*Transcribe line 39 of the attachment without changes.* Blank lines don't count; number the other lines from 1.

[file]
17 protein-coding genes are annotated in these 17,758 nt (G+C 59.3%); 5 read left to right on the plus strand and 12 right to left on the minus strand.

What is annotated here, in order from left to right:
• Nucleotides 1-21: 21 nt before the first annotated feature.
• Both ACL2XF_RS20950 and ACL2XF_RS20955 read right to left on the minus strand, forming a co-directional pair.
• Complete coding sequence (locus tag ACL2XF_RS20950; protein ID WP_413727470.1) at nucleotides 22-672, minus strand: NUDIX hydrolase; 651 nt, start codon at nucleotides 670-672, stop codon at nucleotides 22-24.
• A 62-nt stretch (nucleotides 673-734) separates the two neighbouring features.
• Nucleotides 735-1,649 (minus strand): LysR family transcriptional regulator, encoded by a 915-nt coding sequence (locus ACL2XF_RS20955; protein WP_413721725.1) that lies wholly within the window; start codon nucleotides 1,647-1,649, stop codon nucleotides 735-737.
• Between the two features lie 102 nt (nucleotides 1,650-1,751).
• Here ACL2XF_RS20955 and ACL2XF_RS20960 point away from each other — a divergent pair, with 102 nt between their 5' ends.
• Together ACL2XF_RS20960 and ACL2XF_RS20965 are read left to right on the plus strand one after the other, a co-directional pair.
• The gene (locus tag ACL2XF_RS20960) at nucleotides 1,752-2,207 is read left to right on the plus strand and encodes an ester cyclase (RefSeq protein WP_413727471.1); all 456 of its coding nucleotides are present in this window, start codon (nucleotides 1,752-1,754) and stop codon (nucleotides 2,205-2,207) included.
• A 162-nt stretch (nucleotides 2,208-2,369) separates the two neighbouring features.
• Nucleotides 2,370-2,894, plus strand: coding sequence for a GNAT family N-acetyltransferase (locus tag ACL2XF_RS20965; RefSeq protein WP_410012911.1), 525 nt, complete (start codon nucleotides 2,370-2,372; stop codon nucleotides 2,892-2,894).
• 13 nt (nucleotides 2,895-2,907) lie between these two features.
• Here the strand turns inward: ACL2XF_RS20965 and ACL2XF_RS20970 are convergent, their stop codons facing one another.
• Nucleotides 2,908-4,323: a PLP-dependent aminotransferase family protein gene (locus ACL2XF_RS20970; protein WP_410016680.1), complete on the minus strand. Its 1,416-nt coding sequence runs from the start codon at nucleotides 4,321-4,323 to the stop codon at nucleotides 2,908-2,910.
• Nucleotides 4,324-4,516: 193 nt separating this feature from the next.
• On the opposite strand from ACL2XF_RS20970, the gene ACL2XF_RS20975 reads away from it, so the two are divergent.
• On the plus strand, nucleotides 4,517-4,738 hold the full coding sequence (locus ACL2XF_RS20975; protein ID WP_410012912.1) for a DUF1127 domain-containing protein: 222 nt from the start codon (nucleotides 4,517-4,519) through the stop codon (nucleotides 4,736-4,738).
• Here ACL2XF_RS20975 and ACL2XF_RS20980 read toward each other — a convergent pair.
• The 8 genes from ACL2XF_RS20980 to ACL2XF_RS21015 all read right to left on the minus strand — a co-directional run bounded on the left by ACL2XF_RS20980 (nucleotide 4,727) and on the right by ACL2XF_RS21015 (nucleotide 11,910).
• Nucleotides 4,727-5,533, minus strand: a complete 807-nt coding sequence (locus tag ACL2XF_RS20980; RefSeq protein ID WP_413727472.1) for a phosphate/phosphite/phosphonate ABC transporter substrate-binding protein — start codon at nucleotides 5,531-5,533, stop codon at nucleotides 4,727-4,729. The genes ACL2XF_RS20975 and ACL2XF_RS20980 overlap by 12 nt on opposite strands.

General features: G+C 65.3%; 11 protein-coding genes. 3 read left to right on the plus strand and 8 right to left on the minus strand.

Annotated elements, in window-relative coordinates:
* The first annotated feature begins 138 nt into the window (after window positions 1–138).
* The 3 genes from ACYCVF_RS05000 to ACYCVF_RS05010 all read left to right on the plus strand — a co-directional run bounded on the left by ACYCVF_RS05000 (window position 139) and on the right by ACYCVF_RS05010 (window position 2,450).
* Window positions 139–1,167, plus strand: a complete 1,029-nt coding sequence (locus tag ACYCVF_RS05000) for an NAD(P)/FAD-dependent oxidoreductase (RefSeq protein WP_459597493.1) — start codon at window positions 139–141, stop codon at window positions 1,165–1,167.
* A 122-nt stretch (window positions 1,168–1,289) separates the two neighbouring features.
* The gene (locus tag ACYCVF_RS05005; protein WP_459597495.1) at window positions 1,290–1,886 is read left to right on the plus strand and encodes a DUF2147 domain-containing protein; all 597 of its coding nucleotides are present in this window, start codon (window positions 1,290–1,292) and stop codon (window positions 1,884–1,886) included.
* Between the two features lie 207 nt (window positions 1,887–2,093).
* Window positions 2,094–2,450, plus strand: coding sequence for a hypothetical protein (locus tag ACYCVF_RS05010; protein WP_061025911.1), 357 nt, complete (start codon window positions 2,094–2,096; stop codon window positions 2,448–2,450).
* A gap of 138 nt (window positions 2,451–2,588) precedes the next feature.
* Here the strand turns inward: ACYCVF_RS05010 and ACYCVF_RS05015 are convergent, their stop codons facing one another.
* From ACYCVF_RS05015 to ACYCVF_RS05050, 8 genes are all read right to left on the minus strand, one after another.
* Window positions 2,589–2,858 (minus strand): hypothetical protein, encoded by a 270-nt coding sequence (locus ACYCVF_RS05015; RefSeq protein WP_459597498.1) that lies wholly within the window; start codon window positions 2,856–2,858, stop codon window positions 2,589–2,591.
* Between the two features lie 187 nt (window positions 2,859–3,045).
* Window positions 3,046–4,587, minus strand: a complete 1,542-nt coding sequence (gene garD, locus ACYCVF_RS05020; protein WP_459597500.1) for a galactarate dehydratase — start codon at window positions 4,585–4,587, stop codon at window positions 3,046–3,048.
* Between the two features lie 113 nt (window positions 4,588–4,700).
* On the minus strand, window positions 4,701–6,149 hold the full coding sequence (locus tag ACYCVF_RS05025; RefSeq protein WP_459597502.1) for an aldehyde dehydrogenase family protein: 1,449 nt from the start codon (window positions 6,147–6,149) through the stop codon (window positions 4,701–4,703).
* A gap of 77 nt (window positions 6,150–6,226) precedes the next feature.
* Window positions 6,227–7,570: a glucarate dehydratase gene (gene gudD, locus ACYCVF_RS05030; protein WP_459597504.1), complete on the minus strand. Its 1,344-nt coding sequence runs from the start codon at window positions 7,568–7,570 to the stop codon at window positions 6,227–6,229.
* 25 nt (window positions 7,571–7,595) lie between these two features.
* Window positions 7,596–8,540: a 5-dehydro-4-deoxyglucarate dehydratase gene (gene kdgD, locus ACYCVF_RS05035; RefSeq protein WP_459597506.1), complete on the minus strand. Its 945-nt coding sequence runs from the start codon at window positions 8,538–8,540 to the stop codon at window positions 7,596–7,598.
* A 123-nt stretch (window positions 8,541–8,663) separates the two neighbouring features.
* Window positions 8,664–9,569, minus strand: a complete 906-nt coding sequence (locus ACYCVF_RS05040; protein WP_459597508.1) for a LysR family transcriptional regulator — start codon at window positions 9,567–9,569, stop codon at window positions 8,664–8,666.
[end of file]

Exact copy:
* On the minus strand, window positions 4,701–6,149 hold the full coding sequence (locus tag ACYCVF_RS05025; RefSeq protein WP_459597502.1) for an aldehyde dehydrogenase family protein: 1,449 nt from the start codon (window positions 6,147–6,149) through the stop codon (window positions 4,701–4,703).